World War One Facts
World War One was a hugely destructive and deadly conflict. It was fought on two fronts and saw the emergence of new countries.
The Central Powers operated under the Schlieffen Plan, which had hopes of a quick victory. However, it was a flawed strategy.
The American government wanted to remain neutral but was forced to enter the war after a German submarine sunk the British passenger ship Lusitania, killing 128 Americans in 1915.
1. It was started by the assassination of Franz Ferdinand
There was a lot that led up to the assassination of Franz Ferdinand, but one thing is for sure, it started world war one. It was a time of crumbling empires, and the nationalism movement was strong.
The archduke and his wife were killed by Gavrilo Princip, a member of the Young Bosnia movement and the Black Hand secret society. This was part of a larger plan to break up Austria-Hungary’s South Slav provinces into Yugoslavia. The assassination led to the start of a war that ended in 30 million deaths.
2. It was fought on two fronts
The first world war was a global conflict. It was fought on two fronts, and involved more than 20 countries.
On the Western Front the armies spent years trying to break a series of layered trench networks. This created a bloody stalemate that lasted four years.
Millions of able-bodied men were drafted or conscripted into mass citizen armies. Nations committed atrocities against their opponents’ civilian populations in an attempt to break their morale and diminish popular support for the war.
Yet even a major advance on the Eastern Front would risk extending Germany’s logistical problems. This was what Falkenhayn feared, and it shaped his strategy for 1917.
3. It was fought with chemical weapons
Aside from high explosives, World War I was the first major military conflict to use poison gas as a weapon. Chlorine, mustard gas and phosgene were among the asphyxiating gases used by belligerents during WWI.
On April 22, 1915, the German military unleashed chlorine gas from cylinders at the Second Battle of Ypres in Belgium. The gas terrified and asphyxiated French troops.
During the war, both sides developed new types of chemical weapons, including phosgene, which smelled like moldy hay. Phosgene was more deadly than chlorine gas, accounting for 85% of all chemical-weapons fatalities in WWI. Soldiers wore masks to protect themselves.
4. It was fought with trench warfare
At night, the trenches became hives of activity. Under cover of darkness, workers repaired barbed wire and dug new trenches, while patrols moved into No Man’s Land—the blasted landscape between the opposing front lines—to observe and listen for enemy movements.
The trenches were dirty, unhealthy places to live, and many soldiers died of disease, including cholera, typhoid fever, and dysentery. They also suffered from trench foot, which was a painful condition caused by constant exposure to wetness. They also struggled with trench mouth, which was a gum infection that was made worse by poor oral hygiene, smoking, malnutrition, and stress from nonstop bombardment.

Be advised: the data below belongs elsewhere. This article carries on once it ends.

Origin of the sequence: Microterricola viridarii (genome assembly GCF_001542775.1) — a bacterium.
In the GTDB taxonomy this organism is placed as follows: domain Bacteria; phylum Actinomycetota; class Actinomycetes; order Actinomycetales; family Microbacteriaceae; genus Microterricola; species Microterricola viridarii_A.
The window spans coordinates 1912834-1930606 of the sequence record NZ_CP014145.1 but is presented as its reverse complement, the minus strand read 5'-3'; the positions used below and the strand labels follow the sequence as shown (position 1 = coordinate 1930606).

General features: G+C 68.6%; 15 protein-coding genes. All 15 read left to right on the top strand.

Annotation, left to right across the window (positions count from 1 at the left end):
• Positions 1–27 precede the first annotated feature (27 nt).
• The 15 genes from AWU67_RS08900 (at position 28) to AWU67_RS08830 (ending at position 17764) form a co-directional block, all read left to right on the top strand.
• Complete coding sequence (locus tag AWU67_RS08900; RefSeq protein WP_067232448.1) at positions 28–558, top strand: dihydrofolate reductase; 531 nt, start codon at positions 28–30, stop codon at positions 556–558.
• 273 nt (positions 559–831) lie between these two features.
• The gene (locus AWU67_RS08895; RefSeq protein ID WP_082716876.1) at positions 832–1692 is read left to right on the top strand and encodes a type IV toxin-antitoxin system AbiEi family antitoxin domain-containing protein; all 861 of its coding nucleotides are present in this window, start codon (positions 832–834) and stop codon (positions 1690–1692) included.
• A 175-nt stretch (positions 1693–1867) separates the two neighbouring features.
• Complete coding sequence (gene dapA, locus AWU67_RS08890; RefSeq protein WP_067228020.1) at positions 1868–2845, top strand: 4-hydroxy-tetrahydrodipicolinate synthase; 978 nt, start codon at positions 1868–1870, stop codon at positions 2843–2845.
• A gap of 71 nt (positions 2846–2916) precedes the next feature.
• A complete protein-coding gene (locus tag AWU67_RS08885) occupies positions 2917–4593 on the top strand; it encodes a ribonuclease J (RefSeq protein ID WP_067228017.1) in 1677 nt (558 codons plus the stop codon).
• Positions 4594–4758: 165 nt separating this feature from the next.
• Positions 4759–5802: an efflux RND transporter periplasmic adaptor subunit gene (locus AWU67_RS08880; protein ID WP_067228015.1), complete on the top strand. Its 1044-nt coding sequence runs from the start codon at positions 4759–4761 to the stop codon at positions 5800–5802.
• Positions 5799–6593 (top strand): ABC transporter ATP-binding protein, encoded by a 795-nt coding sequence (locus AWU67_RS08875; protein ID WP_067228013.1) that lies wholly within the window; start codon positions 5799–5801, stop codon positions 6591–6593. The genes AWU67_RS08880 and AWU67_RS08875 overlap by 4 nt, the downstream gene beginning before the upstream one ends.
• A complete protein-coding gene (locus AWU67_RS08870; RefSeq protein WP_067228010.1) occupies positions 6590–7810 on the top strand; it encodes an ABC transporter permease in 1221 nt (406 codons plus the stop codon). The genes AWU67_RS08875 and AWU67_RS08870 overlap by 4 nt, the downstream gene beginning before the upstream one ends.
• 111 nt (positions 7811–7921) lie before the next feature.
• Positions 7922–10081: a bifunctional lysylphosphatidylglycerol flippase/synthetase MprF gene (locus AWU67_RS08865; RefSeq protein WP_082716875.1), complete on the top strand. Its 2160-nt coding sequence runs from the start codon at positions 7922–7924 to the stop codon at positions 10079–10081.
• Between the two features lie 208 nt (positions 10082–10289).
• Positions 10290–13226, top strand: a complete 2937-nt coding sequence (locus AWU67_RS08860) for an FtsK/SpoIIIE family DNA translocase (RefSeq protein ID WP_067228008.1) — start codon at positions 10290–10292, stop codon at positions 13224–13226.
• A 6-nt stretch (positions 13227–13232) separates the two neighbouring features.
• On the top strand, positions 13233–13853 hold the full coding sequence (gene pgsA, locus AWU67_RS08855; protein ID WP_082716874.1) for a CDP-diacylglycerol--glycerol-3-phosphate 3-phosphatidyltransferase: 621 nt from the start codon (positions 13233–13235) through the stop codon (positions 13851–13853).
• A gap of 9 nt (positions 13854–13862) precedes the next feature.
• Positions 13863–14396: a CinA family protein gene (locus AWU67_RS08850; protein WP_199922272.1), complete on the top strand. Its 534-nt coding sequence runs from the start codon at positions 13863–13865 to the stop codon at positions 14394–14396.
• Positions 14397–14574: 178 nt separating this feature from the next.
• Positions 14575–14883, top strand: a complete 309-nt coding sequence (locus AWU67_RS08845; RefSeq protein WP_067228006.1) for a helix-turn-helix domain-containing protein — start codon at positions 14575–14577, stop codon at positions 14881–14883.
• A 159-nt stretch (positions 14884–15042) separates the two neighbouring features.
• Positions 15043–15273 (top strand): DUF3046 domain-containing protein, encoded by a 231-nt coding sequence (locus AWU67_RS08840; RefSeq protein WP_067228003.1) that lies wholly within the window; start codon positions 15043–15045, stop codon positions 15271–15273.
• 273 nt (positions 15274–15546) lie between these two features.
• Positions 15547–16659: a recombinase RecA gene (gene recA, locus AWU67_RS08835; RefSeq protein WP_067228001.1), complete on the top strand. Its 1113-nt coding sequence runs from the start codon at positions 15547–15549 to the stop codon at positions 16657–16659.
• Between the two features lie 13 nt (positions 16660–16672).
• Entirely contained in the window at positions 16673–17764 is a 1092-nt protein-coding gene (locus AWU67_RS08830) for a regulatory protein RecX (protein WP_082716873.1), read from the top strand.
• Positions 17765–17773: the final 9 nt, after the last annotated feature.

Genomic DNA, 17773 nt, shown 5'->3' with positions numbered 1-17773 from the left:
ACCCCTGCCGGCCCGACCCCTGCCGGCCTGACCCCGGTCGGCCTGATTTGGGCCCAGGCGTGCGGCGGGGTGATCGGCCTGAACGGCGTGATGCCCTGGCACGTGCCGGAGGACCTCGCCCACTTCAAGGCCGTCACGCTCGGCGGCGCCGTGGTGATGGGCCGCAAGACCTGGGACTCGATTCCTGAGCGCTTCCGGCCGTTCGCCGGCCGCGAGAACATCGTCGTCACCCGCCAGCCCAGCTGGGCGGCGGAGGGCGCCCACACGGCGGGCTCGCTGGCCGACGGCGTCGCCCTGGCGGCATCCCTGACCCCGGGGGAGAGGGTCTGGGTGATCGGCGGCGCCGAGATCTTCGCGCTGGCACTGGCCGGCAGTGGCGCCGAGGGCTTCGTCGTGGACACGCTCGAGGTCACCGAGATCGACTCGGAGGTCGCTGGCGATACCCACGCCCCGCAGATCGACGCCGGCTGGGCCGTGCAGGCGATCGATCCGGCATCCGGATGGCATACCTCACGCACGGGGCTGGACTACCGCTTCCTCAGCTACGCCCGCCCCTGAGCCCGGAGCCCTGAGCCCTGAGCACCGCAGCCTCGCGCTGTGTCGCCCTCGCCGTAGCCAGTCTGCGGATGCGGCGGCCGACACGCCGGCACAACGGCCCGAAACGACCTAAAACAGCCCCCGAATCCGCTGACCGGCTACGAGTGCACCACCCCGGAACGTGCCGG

5. It was fought with gas masks
At the start of WWI, chemical weapons weren’t yet widely used. But chlorine gas became a staple, causing coughing that burned eyes and throats. The poison was designed to spread rapidly through the trenches, igniting days or weeks of pent-up claustrophobia and causing victims to flee in terror, which made them easy targets for machine gun fire.
Scientists quickly began developing gas masks to protect soldiers. They weren’t easy to wear, with their labored breathing and limited vision, but they saved millions of lives. Some of the first models looked similar to the modern face masks we use today.
6. It was fought with African American soldiers
After the United States entered the war, Blacks demanded that they be allowed to serve in combat units. After much pressure, the Army established the 92nd and 93rd Divisions, both primarily Black combat units, in 1917.
But many African American soldiers never saw combat, while others were placed in noncombat roles like stevedore and labor battalions and companies. This did not sit well with the community, and some resisted serving in the military at all.
Others fought on the front lines, including one regiment that became known as the Harlem Hellfighters. Members of this unit earned a number of French Croix de Guerre and Medals of Honor for their bravery on the battlefield.
7. It was fought with food shortages
In the first years of the war, food shortages in belligerent countries threatened both civilians and soldiers. Blockades and other forms of interference with regular shipping put a strain on food supply systems. People began to revert to frugality and recipes to save flour, meat, and sugar.
Rationing was introduced in 1918. Rations were originally for sugar but eventually included coffee, meats, fats and cheeses, canned fish and tyres. Macaroni and cheese became a popular recipe because it only used a small amount of ration points. People also turned to substitutes for wheat such as cornmeal, corn syrup and hominy grits.